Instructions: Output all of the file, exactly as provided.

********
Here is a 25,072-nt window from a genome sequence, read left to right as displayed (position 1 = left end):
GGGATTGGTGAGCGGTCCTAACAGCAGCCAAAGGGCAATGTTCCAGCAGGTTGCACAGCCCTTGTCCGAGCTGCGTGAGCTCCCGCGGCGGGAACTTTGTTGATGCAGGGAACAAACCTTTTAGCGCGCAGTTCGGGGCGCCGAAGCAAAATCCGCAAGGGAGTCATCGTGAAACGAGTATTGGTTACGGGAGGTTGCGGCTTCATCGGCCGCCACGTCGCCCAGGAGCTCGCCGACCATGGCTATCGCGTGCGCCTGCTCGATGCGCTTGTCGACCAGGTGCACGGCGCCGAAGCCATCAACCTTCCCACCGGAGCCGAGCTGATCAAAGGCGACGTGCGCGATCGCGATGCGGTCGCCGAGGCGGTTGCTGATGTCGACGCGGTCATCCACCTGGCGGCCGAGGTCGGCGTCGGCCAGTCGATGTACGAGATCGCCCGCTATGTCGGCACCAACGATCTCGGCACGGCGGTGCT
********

Here is a 25,072-nt window from a genome sequence, read left to right as displayed (position 1 = left end):
GGGATTGGTGAGCGGTCCTAACAGCAGCCAAAGGGCAATGTTCCAGCAGGTTGCACAGCCCTTGTCCGAGCTGCGTGAGCTCCCGCGGCGGGAACTTTGTTGATGCAGGGAACAAACCTTTTAGCGCGCAGTTCGGGGCGCCGAAGCAAAATCCGCAAGGGAGTCATCGTGAAACGAGTATTGGTTACGGGAGGTTGCGGCTTCATCGGCCGCCACGTCGCCCAGGAGCTCGCCGACCATGGCTATCGCGTGCGCCTGCTCGATGCGCTTGTCGACCAGGTGCACGGCGCCGAAGCCATCAACCTTCCCACCGGAGCCGAGCTGATCAAAGGCGACGTGCGCGATCGCGATGCGGTCGCCGAGGCGGTTGCTGATGTCGACGCGGTCATCCACCTGGCGGCCGAGGTCGGCGTCGGCCAGTCGATGTACGAGATCGCCCGCTATGTCGGCACCAACGATCTCGGCACGGCGGTGCT